The creation of the new state exchanges presents a number of potential opportunities and challenges for the AASM. In the last few months, the AASM has contacted various stakeholders to ensure sleep services are covered in each state exchange.
An important component of the Affordable Care Act (ACA) is establishment of state exchanges by January 1, 2014. The purpose of a state exchange is to provide a state-based marketplace to individuals and businesses for the sale and purchase of health insurance. The ACA requires exchanges to provide a comprehensive package called essential health benefits (EHBs) that offers services such as laboratory services, preventive and chronic-management services, and pediatric services.
There will be three types of exchanges: A state-operated exchange, a state-federal partnership exchange, and a federally-operated exchange. Washington, DC and 18 states have decided to run a state-based exchange, 7 are planning for a state-federal partnership exchange, and 26 have defaulted to a federally-operated exchange.
Health insurance companies have the option to develop products for the new state exchanges. Exchanges will contract with the insurance companies, which will, in turn, make their products available for purchase. All exchange products must include the required EHBs. Insurance companies will need to prepare for open enrollment by October 1, 2013.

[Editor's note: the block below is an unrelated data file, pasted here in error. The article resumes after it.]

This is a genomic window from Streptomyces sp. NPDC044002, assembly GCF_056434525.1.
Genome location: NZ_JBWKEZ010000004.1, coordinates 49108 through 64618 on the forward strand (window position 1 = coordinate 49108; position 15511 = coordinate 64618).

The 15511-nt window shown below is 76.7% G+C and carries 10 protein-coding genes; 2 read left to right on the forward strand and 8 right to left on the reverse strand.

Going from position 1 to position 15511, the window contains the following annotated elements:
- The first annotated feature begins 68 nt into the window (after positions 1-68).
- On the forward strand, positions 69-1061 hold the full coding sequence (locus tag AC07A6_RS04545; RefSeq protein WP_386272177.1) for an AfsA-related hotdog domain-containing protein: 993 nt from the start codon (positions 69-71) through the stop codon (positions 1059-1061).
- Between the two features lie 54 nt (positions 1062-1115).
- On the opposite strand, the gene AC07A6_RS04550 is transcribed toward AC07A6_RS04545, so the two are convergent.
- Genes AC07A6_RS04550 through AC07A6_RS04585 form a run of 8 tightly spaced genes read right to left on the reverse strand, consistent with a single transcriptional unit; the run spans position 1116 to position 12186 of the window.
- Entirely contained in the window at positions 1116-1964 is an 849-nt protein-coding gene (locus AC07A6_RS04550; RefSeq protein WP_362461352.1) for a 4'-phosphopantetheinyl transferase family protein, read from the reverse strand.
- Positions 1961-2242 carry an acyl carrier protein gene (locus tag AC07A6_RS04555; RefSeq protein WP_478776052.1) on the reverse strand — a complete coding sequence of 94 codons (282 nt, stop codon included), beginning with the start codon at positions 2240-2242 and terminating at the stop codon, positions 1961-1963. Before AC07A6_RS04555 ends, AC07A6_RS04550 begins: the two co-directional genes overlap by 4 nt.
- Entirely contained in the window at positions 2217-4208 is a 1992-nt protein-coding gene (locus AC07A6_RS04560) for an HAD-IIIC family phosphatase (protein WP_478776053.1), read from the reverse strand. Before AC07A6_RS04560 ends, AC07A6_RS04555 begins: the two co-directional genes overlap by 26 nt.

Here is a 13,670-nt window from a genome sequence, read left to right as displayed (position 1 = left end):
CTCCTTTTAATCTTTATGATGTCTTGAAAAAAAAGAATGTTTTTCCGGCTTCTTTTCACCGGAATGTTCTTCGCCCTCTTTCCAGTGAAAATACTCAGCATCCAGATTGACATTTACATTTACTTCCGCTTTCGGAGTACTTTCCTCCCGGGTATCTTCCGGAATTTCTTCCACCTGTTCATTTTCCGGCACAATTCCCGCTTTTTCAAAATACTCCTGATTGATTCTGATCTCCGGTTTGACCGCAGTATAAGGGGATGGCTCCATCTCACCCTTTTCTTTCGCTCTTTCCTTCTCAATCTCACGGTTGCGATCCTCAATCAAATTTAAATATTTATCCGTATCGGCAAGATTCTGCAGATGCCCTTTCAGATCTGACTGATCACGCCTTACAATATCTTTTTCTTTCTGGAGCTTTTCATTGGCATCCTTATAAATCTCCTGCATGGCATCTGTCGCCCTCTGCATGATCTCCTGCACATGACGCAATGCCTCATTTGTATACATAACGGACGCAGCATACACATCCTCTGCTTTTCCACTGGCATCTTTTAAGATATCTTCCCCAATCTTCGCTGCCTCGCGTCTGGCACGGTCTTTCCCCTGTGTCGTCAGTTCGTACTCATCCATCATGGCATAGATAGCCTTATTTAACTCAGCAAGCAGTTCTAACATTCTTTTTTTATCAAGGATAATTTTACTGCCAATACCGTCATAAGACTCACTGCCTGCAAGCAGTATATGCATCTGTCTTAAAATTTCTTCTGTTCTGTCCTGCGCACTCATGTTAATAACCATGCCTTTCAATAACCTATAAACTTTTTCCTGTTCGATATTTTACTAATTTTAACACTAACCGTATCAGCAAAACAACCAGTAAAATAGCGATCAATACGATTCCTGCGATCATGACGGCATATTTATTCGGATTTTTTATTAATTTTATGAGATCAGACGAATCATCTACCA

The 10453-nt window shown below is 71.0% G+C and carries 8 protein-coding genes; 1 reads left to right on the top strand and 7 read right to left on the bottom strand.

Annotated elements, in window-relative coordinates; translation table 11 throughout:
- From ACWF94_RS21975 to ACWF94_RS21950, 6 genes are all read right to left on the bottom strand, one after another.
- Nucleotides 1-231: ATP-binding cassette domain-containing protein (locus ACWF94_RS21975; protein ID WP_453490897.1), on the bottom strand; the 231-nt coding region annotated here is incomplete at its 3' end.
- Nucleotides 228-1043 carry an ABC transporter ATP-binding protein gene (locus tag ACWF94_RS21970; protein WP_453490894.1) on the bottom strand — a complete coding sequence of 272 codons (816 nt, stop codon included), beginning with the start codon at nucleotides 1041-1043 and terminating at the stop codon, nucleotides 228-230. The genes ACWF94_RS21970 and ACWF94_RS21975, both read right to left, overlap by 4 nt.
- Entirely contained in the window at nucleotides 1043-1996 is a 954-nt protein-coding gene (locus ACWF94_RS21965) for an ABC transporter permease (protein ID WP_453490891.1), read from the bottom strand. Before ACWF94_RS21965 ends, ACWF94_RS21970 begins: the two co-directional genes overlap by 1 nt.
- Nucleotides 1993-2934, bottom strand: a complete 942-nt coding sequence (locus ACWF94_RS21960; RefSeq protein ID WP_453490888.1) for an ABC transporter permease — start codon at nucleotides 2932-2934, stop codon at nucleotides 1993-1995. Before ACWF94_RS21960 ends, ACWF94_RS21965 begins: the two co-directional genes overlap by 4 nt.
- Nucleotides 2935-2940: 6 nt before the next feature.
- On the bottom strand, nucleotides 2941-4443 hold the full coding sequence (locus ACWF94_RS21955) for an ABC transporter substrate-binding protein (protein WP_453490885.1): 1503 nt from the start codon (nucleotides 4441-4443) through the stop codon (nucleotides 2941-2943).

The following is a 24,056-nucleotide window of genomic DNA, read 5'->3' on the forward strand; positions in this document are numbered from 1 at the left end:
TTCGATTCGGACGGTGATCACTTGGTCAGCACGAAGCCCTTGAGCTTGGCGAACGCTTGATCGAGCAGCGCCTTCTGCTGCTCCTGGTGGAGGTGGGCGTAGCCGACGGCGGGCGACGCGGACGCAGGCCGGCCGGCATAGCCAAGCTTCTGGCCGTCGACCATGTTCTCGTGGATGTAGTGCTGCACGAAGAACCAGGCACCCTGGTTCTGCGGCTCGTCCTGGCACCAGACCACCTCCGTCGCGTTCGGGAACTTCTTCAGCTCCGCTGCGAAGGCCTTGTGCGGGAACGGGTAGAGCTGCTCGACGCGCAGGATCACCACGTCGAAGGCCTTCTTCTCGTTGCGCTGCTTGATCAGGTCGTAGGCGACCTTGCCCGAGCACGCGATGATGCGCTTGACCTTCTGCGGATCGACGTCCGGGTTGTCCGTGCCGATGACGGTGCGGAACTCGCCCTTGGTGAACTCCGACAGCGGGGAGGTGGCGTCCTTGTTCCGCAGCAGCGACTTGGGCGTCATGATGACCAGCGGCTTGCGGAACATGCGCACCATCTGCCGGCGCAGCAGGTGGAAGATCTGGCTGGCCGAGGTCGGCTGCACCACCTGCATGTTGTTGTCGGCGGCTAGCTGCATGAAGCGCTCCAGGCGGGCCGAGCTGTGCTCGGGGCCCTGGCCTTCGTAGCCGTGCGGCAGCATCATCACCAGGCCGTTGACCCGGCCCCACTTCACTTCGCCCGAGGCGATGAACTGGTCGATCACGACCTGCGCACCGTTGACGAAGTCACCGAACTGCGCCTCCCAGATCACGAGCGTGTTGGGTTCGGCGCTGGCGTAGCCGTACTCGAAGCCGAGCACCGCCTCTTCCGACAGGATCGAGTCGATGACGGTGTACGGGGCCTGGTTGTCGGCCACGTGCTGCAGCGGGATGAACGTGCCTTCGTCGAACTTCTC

To ensure sleep services are covered in each state exchange, the AASM submitted letters to HHS, and to every State Insurance Department, State Medical Society, and all existing State Exchanges. The AASM also conducted a call with the Center for Consumer Information and Insurance Oversight (CCIIO), which is a Centers for Medicare and Medicaid Services (CMS) department that implements many provisions of the ACA. CCIIO confirmed that our strategy was a correct course of action and recommended that we contact the private payers who will be offering the plans within each exchange.
Recently, the AASM submitted 358 letters to senior executives at various corporate and state health insurance companies. The senior executives that were contacted are responsible for medical services, government programs, provider services, or insurance products. The letters informed them of how sleep services should be covered in the EHBs. Many insurance companies have confirmed that sleep services will be covered in their state exchange products.
View a few private payers’ responses
A few insurance companies stated that their company will not be offering a state exchange product. Several large health insurance companies, including Aetna, United Healthcare, and Cigna, have announced that they will only be offering products in a select number of states.
A follow-up email will be sent to every private payer in the next two weeks. The AASM will continue to inform membership on any new developments with this initiative as we move forward with this initiative. View more information about state exchanges